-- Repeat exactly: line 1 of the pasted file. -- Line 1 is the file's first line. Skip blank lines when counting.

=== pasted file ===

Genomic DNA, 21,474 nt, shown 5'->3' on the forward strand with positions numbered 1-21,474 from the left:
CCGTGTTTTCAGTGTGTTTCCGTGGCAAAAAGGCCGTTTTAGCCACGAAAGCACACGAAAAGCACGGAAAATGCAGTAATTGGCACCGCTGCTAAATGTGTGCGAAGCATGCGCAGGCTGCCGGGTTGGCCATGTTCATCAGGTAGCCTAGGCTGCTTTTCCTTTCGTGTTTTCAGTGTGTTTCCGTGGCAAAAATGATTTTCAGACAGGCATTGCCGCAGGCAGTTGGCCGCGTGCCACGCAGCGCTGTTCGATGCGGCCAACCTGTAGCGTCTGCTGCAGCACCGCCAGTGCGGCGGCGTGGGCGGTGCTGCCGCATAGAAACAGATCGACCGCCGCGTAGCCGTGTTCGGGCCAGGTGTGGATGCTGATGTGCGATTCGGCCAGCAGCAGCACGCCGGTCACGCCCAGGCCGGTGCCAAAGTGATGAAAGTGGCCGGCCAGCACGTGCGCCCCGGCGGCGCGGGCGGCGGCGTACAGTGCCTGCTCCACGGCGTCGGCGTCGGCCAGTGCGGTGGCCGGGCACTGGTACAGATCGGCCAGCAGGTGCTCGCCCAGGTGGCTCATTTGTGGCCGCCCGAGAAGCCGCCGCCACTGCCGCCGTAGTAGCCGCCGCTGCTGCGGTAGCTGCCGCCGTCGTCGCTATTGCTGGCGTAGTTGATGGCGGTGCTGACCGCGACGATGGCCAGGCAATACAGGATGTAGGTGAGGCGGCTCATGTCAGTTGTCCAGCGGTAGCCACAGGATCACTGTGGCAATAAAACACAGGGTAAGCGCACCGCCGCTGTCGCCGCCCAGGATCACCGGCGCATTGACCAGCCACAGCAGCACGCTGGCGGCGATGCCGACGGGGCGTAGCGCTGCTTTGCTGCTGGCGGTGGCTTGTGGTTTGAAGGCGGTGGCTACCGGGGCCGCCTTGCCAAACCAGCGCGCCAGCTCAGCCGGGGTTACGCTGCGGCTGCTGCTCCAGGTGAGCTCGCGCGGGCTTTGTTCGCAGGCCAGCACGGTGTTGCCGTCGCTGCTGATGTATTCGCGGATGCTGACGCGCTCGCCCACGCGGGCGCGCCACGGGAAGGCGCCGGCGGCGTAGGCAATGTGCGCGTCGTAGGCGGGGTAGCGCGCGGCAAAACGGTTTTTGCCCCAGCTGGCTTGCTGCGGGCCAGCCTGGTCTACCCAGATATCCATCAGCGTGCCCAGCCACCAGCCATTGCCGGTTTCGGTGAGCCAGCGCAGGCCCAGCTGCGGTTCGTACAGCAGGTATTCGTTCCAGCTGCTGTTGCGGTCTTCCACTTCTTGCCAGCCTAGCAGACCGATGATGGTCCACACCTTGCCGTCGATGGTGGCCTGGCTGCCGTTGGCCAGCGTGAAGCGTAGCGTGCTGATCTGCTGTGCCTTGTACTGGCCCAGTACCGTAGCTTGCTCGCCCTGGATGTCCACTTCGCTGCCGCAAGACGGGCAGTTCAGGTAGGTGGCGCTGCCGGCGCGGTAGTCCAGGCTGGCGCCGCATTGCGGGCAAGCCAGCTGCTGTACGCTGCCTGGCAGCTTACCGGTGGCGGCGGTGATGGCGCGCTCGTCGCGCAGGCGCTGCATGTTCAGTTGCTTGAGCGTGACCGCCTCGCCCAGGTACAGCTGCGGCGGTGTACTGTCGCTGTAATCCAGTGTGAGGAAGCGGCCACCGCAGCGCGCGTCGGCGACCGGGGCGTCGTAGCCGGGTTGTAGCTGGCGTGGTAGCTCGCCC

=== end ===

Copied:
Genomic DNA, 21,474 nt, shown 5'->3' on the forward strand with positions numbered 1-21,474 from the left: